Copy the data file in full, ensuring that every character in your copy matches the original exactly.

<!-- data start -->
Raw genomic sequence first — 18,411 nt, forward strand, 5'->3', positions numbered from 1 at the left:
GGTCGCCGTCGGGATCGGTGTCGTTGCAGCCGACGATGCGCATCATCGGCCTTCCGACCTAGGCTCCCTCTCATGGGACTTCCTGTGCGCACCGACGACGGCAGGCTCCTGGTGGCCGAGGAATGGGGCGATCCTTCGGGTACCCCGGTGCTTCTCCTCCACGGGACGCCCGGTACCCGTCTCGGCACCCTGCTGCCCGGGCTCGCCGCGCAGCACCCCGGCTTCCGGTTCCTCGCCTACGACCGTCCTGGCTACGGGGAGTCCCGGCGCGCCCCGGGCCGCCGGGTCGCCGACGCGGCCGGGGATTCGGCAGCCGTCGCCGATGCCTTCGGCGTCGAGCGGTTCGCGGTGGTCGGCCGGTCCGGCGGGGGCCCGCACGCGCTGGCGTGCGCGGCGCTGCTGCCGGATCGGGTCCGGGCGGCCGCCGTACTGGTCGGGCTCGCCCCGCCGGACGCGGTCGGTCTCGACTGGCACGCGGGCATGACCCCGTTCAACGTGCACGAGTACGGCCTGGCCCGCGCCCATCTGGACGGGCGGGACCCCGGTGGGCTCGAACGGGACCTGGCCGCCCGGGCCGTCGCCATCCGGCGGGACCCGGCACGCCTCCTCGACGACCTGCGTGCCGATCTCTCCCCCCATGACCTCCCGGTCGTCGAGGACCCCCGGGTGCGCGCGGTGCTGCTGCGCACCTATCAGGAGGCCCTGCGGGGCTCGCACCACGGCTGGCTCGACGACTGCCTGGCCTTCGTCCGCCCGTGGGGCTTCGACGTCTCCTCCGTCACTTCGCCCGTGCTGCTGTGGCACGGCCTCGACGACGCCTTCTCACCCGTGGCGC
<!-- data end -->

Raw genomic sequence first — 18,411 nt, forward strand, 5'->3', positions numbered from 1 at the left:
GGTCGCCGTCGGGATCGGTGTCGTTGCAGCCGACGATGCGCATCATCGGCCTTCCGACCTAGGCTCCCTCTCATGGGACTTCCTGTGCGCACCGACGACGGCAGGCTCCTGGTGGCCGAGGAATGGGGCGATCCTTCGGGTACCCCGGTGCTTCTCCTCCACGGGACGCCCGGTACCCGTCTCGGCACCCTGCTGCCCGGGCTCGCCGCGCAGCACCCCGGCTTCCGGTTCCTCGCCTACGACCGTCCTGGCTACGGGGAGTCCCGGCGCGCCCCGGGCCGCCGGGTCGCCGACGCGGCCGGGGATTCGGCAGCCGTCGCCGATGCCTTCGGCGTCGAGCGGTTCGCGGTGGTCGGCCGGTCCGGCGGGGGCCCGCACGCGCTGGCGTGCGCGGCGCTGCTGCCGGATCGGGTCCGGGCGGCCGCCGTACTGGTCGGGCTCGCCCCGCCGGACGCGGTCGGTCTCGACTGGCACGCGGGCATGACCCCGTTCAACGTGCACGAGTACGGCCTGGCCCGCGCCCATCTGGACGGGCGGGACCCCGGTGGGCTCGAACGGGACCTGGCCGCCCGGGCCGTCGCCATCCGGCGGGACCCGGCACGCCTCCTCGACGACCTGCGTGCCGATCTCTCCCCCCATGACCTCCCGGTCGTCGAGGACCCCCGGGTGCGCGCGGTGCTGCTGCGCACCTATCAGGAGGCCCTGCGGGGCTCGCACCACGGCTGGCTCGACGACTGCCTGGCCTTCGTCCGCCCGTGGGGCTTCGACGTCTCCTCCGTCACTTCGCCCGTGCTGCTGTGGCACGGCCTCGACGACGCCTTCTCACCCGTGGCGC